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In re Adoption of J.F.R-W.

Court of Appeals of Ohio, Seventh District, Belmont

March 30, 2017

IN THE MATTER OF THE ADOPTION OF J.F.R-W.

         Civil Appeal from Court of Common Pleas, Probate Division of Belmont County, Ohio Case No. 16 BE 0045.

          For Appellant Attorney Sandra Nicholoff

          For Appellee Attorney Grace Hoffman

          JUDGES: Hon. Gene Donofrio Hon. Cheryl L. Waite Hon. Carol Ann Robb

          OPINION

          DONOFRIO, J.

         {¶1} Respondent-appellant, Paul B., appeals from the Belmont County Probate Court judgment granting the adoption of J.F.R-W to petitioner-appellee, Heath W., who is the husband to the child's mother, Jessica W.

         {¶2} Paul married Jessica in 2006. They had a child, J.F.R-W, in 2008. Paul and Jessica's marriage eventually ended in divorce. As part of the divorce, Jessica was granted custody of J.F.R-W, and Paul was to have visitation.

         {¶3} Over time, contact between Paul and the child declined until Paul finally texted Jessica's phone to wish the child a happy birthday on January 10, 2015, his last contact.

         {¶4} Jessica eventually married Heath, who filed a petition to adopt the child on May 24, 2016. Paul refused to consent to the adoption. So the Belmont County Probate Court held a hearing to determine whether or not the adoption could proceed.

         {¶5} After the hearing, the court found that Paul had failed without justifiable cause to provide more than de minimis contact with the child over the year preceding the petition. Therefore the court granted the adoption without Paul's consent. Paul timely filed a notice of appeal on September 14, 2016.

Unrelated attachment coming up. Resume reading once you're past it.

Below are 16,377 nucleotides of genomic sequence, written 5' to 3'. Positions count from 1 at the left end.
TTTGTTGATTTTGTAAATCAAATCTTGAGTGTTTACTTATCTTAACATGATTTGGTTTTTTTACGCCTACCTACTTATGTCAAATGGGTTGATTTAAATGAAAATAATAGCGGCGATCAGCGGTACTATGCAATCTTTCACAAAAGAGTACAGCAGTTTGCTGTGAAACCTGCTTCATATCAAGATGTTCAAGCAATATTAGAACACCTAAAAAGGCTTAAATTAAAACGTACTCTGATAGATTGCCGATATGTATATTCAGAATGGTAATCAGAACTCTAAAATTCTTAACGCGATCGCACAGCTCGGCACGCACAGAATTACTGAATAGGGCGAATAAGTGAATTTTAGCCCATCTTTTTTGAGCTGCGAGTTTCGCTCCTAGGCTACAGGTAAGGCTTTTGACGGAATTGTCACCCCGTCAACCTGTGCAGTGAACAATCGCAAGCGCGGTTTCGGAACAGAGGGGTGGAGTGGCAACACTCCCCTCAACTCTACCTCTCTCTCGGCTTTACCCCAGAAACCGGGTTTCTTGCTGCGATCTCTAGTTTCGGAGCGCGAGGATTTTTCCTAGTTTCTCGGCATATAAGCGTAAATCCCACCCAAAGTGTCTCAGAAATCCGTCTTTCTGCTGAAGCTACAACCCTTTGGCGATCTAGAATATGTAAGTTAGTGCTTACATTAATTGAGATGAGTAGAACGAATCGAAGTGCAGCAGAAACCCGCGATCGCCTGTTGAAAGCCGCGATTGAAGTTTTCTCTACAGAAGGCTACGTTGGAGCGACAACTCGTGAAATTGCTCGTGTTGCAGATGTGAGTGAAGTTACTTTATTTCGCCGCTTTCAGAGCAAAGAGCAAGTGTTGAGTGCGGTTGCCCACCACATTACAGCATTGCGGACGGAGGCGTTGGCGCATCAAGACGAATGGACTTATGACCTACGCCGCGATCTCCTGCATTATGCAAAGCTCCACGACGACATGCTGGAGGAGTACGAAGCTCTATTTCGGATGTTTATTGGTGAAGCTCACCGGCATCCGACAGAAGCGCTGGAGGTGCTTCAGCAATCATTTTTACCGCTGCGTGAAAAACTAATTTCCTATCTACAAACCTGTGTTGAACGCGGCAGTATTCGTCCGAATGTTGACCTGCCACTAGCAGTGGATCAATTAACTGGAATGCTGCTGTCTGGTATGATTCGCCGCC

{¶6} Paul's sole assignment of error states:

THE PROBATE COURT COMMITTED REVERSIBLE ERROR WHEN IT HELD THAT APPELLANT, PAUL [B.]'S, CONSENT WAS NOT NECESSARY IN THE ADOPTION OF HIS MINOR CHILD BECAUSE HE FAILED TO MAINTAIN MORE THAN DE MINIMIS CONTACT WITHOUT JUSTIFICATION.

         {¶7} Paul focuses on the without-justifiable-cause element and argues that competent and credible evidence supports the position that Jessica's interference justified his lack of contact with the child.

         {¶8} He quotes the Ohio Supreme Court for the proposition that significant interference by a custodial parent justifies the other parent's failure to make contact with the child. In re Adoption of Holcomb, 18 Ohio St.3d 361, 367-368, 481 N.E.2d 613 (1985).

         {¶9} Paul then highlights portions of the record, which, he argues, show significant interference by Jessica justifying his lack of contact.

         {¶10} Paul refers to her: failing to encourage visitation; ignoring his calls and texts; changing the child's residence without telling him; blocking him on social media; quickly leaving when she and the child encountered him in a parking lot; failing to recall having missed his calls, despite phone records; calling an adoption lawyer two days after Paul raised the subject of visitation at a support hearing; and, finally, having Paul served by publication for the child's name change, and then by mail at his mother's for the adoption; and then giving conflicting answers about whether or not she knew that Paul's mother actually lived at that address.

         {¶11} Paul concludes his argument by asserting that the foregoing represents competent and credible evidence in support of the contention that Jessica's interference justified his lack of contact. Accordingly, Paul seeks for this Court to reverse ...


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